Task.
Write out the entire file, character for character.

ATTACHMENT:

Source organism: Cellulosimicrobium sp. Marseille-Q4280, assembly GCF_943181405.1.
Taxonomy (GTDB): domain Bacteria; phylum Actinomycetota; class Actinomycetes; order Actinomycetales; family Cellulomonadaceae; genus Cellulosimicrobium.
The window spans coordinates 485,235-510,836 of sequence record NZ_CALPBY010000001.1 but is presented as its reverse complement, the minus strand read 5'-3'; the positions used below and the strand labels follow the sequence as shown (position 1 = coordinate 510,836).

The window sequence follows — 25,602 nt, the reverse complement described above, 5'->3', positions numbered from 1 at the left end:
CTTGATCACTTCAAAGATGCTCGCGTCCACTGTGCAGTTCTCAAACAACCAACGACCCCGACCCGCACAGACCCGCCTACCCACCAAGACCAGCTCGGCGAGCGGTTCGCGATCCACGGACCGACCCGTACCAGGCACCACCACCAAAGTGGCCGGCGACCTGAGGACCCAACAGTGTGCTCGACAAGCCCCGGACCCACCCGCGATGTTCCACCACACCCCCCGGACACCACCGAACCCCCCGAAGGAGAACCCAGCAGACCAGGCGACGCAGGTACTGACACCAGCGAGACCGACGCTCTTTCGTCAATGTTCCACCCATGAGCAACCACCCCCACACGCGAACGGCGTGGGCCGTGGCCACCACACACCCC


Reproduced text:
Source organism: Cellulosimicrobium sp. Marseille-Q4280, assembly GCF_943181405.1.
Taxonomy (GTDB): domain Bacteria; phylum Actinomycetota; class Actinomycetes; order Actinomycetales; family Cellulomonadaceae; genus Cellulosimicrobium.
The window spans coordinates 485,235-510,836 of sequence record NZ_CALPBY010000001.1 but is presented as its reverse complement, the minus strand read 5'-3'; the positions used below and the strand labels follow the sequence as shown (position 1 = coordinate 510,836).

The window sequence follows — 25,602 nt, the reverse complement described above, 5'->3', positions numbered from 1 at the left end:
CTTGATCACTTCAAAGATGCTCGCGTCCACTGTGCAGTTCTCAAACAACCAACGACCCCGACCCGCACAGACCCGCCTACCCACCAAGACCAGCTCGGCGAGCGGTTCGCGATCCACGGACCGACCCGTACCAGGCACCACCACCAAAGTGGCCGGCGACCTGAGGACCCAACAGTGTGCTCGACAAGCCCCGGACCCACCCGCGATGTTCCACCACACCCCCCGGACACCACCGAACCCCCCGAAGGAGAACCCAGCAGACCAGGCGACGCAGGTACTGACACCAGCGAGACCGACGCTCTTTCGTCAATGTTCCACCCATGAGCAACCACCCCCACACGCGAACGGCGTGGGCCGTGGCCACCACACACCCC